Stronger monopolies on medicines mean higher future prices

Pharmaceutical companies already have 20 years of patents for monopoly higher prices on new medicines before cheaper versions become available.

The TPP will provide stronger monopoly rights for the costly biologic medicines used to treat cancer and other serious illnesses that cost thousands of dollars per treatment.

The TPP gives an extra three years of data protection rights for biologic medicines. While Australian law on five years data protection will not change, the TPP requires  "other measures" to deliver an extra three years of monopoly, a total of eight years.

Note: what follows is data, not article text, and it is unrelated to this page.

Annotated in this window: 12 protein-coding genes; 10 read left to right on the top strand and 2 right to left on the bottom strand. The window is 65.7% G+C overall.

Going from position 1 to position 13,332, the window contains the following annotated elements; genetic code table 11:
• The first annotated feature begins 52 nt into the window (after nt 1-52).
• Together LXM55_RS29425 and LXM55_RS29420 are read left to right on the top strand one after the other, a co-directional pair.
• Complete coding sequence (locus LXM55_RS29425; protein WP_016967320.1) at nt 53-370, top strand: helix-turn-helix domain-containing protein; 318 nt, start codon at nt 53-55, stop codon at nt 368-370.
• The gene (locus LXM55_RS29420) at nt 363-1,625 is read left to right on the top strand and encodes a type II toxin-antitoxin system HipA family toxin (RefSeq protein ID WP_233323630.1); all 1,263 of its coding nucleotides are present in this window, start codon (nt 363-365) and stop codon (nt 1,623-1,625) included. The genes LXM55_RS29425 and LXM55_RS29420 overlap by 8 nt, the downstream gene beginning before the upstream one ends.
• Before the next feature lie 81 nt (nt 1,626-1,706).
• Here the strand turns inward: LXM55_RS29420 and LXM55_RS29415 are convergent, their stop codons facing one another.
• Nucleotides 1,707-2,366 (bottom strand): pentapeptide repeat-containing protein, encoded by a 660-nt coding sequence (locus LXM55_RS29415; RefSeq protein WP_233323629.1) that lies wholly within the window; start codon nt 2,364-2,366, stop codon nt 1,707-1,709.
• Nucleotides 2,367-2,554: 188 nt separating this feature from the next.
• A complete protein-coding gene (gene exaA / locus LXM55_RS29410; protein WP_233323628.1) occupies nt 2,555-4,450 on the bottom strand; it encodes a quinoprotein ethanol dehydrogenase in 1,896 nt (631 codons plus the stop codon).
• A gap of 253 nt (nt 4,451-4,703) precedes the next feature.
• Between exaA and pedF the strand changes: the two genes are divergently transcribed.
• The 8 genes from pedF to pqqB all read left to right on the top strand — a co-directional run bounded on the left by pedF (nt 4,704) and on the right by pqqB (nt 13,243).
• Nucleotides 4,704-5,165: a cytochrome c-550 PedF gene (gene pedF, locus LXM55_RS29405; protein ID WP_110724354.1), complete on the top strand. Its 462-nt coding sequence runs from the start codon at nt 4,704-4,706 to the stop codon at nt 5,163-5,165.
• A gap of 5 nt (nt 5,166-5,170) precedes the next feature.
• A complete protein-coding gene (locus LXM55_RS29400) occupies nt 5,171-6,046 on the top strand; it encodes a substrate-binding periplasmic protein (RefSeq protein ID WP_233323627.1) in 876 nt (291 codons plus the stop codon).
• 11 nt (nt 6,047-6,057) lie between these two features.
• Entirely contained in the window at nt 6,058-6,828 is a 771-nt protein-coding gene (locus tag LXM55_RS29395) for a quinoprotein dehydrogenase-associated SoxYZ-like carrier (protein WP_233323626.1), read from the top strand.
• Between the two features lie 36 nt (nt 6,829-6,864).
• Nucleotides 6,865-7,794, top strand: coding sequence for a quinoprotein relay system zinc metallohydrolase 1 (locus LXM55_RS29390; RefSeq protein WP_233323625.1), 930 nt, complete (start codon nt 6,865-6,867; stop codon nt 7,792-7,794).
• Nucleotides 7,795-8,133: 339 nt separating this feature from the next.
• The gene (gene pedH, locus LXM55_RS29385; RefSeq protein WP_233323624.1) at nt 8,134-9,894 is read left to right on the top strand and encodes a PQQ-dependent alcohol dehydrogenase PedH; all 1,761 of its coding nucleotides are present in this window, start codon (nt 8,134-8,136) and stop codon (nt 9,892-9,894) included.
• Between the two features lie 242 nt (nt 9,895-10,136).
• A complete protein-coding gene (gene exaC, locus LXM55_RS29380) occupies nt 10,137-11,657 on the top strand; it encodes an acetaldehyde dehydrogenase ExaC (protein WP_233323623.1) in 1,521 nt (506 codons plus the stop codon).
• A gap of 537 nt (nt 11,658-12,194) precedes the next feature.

Each year of delay in the availability of cheaper biologic medicines could cost the Australian government hundreds of millions of dollars, creating pressure for higher prices at the chemist.

Doctors without Borders (MSF) says the TPP will delay access to lower-priced medicines for millions of people, especially in developing countries.

Learn more:

Dr. Deborah Gleeson’s submission to the JSCOT inquiry into the TPP.. (March 2016)